Which car best in Mercedes Benz

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Which car best in Mercedes Benz

Mercedes-AMG GT 4-Door

Descriptions of Mercedes-Benz AMG GT 4-Door Coupe

Price: 2.65 Cr

Fuel Type
Engine Displacement (cc)
No. of cylinder
Max Power (bhp@rpm)
Max Torque (nm@rpm)
Seating Capacity
Body Type

The Mercedes-AMG GT 63 S may just be the perfect balance between next-level performance and the daily drive. It’s certainly a worthy recipient of its full-strength AMG status.
We got an up-close-and-personal look at the all-new Mercedes-AMG GT 4-Door 63 S at the New York motor show earlier this year, and while it looked like a seriously quick bit of kit even on its static stand, nothing prepares you for just how potent this luxury express really is.
This is something far more menacing than the regular premium-billed muscle cars from ’Benz’s go-fast division AMG. This latest ground-hugging missile will hit the Australian market in Q2 2019 as only the third full-strength model designed and built by AMG, following the iconic SLS and GT sports cars.
And, it’s got even more firepower. In fact, it’s got more of everything, because under the bonnet lies AMG’s herculean-powered 4.0-litre twin-turbo monster V8 spooling up a colossal 470kW and a seriously mad 900Nm of torque from just 2500rpm.
Australian consumer will get to choose within two variants: the top-shelf V8-driven GT 63 S and the AMG GT 53, which features a new 3.0-litre twin-turbo inline-six with a 48V combination system. Combined outputs of 320kW and 520Nm ensure good solid performance with a claimed 0–100km/h sprint time of 4.5 seconds and a max speed of 285km/h.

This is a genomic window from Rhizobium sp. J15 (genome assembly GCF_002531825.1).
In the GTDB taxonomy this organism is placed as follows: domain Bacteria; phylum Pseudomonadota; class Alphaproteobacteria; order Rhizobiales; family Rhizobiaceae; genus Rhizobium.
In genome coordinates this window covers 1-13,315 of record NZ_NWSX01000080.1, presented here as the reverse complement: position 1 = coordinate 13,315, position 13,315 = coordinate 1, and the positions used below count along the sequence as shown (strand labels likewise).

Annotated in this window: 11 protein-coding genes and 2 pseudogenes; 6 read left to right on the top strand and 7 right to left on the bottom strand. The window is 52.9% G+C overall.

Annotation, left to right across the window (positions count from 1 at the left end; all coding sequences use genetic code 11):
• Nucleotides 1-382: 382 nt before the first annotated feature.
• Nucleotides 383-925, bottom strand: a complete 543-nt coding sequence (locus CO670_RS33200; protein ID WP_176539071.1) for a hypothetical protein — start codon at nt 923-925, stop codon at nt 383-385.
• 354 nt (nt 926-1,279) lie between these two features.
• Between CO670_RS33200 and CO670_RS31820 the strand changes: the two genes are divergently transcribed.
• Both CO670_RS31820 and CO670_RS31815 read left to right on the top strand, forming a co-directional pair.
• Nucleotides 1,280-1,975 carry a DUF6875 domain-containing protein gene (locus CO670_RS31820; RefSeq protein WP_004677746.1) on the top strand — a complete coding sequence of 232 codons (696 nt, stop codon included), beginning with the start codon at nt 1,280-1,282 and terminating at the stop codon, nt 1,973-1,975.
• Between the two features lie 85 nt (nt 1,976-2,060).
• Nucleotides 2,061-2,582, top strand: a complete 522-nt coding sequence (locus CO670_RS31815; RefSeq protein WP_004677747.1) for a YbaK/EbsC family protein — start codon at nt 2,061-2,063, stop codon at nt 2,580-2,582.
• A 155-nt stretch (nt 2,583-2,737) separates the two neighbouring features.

Unfortunately, we didn’t get to sample this variant at the launch – only in the new E-Class cabriolet. More on that engine in a separate review later in the week.
Mercedes GT 53 to come in under $200K, while the GT 63 S hero model (there’s an Edition 1 at launch that will command a higher price) might just dip under 300-grand plus on-roads if the numbers work for the bean-counters.
To give those performance numbers some perspective, its torque figure alone is enough to obliterate the Ferrari 812 Superfast (718Nm) and BMW M5 Competition (750Nm), though the AMG’s natural predators are five-door weapons-grade lift-backs like the Porsche Panamera Turbo (770Nm), Audi RS7 Performance (750Nm) and BMW M6 Gran Coupe (680Nm).
Truth is, both the Audi and BMW are getting on in years, and both these fast and furious variants are likely to be replaced by newer and faster versions within a year or so. But for now, it’s the AMG GT 4-Door that will reign supreme in the power-stakes game.
But, is it right to think of it as a four-door version of its hard-hitting two-door GT siblings? Well, yes and no.
On the plus side, the big (it’s over five metres long) GT 4-Door shares front and rear design cues, especially the hardcore racer-style grille and slippery rear with ultra-thin LED tail-lights. There’s directly no misstep its proper AMG GT lineage, or indeed its high-speed purpose. Some buyers will be hooked on its looks alone.
And when it comes to the mechanicals, it gets the same rowdy twin-turbo V8 engine but with its wick turned up considerably, even over the top-shelf GT R. But, whereas that car comes with a seven-speed dual-clutch transmission driving the rear wheels, the all-new family-size GT gets the company’s all-new and wonderfully versatile nine-speed MCT gearbox providing drive to all four paws.
However, that’s about where the parts-sharing ends, because the GT sports cars are constructed with far more lightweight materials than their four-door brother.

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